Parents have a lot to keep track of when it comes to car safety, kids, and car seats, and now it seems there may be one more thing for them to worry about. Recently, some claims have been made that driving with kids wearing puffy winter coats in their car seats can be dangerous. Others argue, though, that kids wearing winter coats in their car seats is actually a good idea to keep them safe from winter temps. So, what’s the truth?
The upside to kids wearing winter coats in car seats
The Washington Post has laid out the arguments on both sides of this issue, and it’s easy to imagine parents getting frustrated by the seeming impossibility of keeping their kids safe from both freezing temps and collisions.
Winter weather expert Tanja Fransen has emphasized the importance of making sure kids are bundled up before hitting the road, especially in cold, rural areas. As she points out, if you’re ever in an accident in cold, winter weather, it can be quite some time until help arrives if you don’t live in an urban zone. People have been known to die of hypothermia after rolling their cars in cold climates far from help.
Fransen believes strongly that it’s essential to make sure kids wear their winter coats in their car seats so that if you’re unable to assist them in the event of an accident, they’ll have a better chance of surviving the cold temperatures until help arrives. She says that the idea of simply covering your child with a blanket doesn’t cut it, as the blanket will easily fall off if you’re in an accident.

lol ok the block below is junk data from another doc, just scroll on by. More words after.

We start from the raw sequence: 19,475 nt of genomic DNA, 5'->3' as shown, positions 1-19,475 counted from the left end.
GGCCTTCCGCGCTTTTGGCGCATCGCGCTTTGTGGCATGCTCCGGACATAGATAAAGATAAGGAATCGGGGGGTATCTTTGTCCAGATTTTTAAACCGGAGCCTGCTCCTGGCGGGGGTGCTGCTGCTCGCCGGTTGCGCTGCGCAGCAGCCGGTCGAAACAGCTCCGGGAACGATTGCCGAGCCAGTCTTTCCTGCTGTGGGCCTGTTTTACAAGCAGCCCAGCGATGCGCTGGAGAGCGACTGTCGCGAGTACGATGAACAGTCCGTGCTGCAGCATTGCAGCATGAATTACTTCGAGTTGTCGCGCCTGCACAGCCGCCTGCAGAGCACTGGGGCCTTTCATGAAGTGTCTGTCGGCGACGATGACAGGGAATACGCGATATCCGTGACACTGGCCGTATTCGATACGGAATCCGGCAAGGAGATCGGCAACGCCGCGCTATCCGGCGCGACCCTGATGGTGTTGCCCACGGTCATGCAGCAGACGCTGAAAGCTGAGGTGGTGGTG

The cons of putting kids in winter coats in car seats
However, the safety advocacy group Kids and Cars has a different take on the matter. They claim that puffy winter coats create extra space between the child and the car seat harness, which creates the possibility that the child could be thrown from the seat in the event of an accident, causing injury or even death. As such, Kids and Cars recommends that parents remove puffy winter jackets before putting children in car seats. Concerns about warmth, they say, can be addressed with a blanket or coat draped over the child.
According to Kids and Cars, parents should make sure that the harness is snug against the child’s chest for proper safety. Additionally, they should make sure that it is tight enough that it’s not possible to pinch any part of the strap together.
Additional tips for winter driving safety
Driving in winter weather can be hazardous for many reasons, so it’s good to keep a few safety tips from the NHTSA in mind before hitting the road in cold weather, snow, or ice.
First, it’s important to drive slowly when dealing with wintry precipitation. You will need much more space than average to brake when the roads are slippery, so make sure you allow yourself that room between you and the vehicle in front of you.
Winter car maintenance is also key to preventing breakdowns that can leave you stranded out in the cold. It’s always a good idea to make sure your battery is fully charged, given how hard cold temps can be on it. You’ll also want to check your tire pressure regularly because low temperatures can result in lower tire pressure, which leads to less traction and tire blowouts. Also, speaking of tires, keeping an eye on their tread is especially important if you live in a snowy climate. The more you can do to keep your tires in tiptop shape, the more likely you’ll be to reach your destination with no mishaps.
All in all, winter driving can be stressful, so the more you can do to be prepared, the better off both you and your kids will be.